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Tutmania at the Field Museum

Credit: © The Field Museum, Photographer Ron Testa

They waited in long lines (sometimes overnight) to enter the dimly lit corridors lined with ancient Egyptian artifacts. They emerged into a larger room holding the gold sarcophagus of the ruler who had died at age 19, King Tut. They exited through the gift shop, leaving the museum with scarves, tote bags, prints, and books emblazoned with his image. And if they had a little extra cash, they walked home with expensive replicas of what they’d just seen. It was Tutmania at the Field Museum in 1977 as The Treasures of King Tutankhamun (boy king of the New Kingdom in Egypt 3000 years earlier) came through town, breaking attendance records and adding millions of dollars to the city’s tourist trade. Nearly 1.3 million visitors attended during the four-month stop of the exhibit. It was on a six-city U.S. tour, the first time anything from the tomb discovered by Howard Carter in 1922 had come to America, and the whole thing had a rock star quality to it.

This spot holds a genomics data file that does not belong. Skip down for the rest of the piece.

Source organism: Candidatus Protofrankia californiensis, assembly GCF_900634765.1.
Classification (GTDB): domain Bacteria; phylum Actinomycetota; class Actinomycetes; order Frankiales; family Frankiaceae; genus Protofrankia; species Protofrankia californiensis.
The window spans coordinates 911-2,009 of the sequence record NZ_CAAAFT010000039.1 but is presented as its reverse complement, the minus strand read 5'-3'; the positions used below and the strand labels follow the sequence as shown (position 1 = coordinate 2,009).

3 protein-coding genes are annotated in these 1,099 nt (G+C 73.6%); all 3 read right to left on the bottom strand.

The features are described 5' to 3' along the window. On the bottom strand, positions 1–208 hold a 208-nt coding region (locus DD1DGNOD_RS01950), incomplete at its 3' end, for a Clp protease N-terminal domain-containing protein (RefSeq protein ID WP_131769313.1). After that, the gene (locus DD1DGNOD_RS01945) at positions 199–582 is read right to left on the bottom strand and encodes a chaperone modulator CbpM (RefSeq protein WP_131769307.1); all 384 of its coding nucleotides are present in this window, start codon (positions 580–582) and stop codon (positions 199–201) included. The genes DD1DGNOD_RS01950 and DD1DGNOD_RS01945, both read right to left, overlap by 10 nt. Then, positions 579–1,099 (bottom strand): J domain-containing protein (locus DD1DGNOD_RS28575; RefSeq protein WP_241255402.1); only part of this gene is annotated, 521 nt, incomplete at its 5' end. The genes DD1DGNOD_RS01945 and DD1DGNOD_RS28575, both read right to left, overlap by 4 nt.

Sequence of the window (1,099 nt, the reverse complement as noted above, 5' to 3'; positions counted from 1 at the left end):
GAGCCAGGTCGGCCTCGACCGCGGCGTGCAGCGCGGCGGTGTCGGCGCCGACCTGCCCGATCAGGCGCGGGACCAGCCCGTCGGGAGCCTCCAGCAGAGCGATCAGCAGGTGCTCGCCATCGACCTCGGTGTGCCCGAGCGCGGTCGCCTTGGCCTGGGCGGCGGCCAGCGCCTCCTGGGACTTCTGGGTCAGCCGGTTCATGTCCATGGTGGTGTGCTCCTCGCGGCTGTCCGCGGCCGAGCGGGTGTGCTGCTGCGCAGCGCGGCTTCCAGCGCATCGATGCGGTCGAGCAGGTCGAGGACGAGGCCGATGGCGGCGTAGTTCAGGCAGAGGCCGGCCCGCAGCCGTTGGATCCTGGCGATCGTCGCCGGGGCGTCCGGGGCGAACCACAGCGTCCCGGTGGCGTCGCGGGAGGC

Tutankhamun’s legacy long surpassed his brief reign. Carter's discovery sparked such horror films as The Mummy and a wave of architectural imitation, most notably in Egyptian motifs found in glazed tile on art deco storage buildings built in the 1920s and early 1930s. The blockbuster exhibit revitalized the curiosity for all things ancient Egyptian. In 1978, comedian Steve Martin's novelty hit “King Tut” was first performed on Saturday Night Live, and went gold. 

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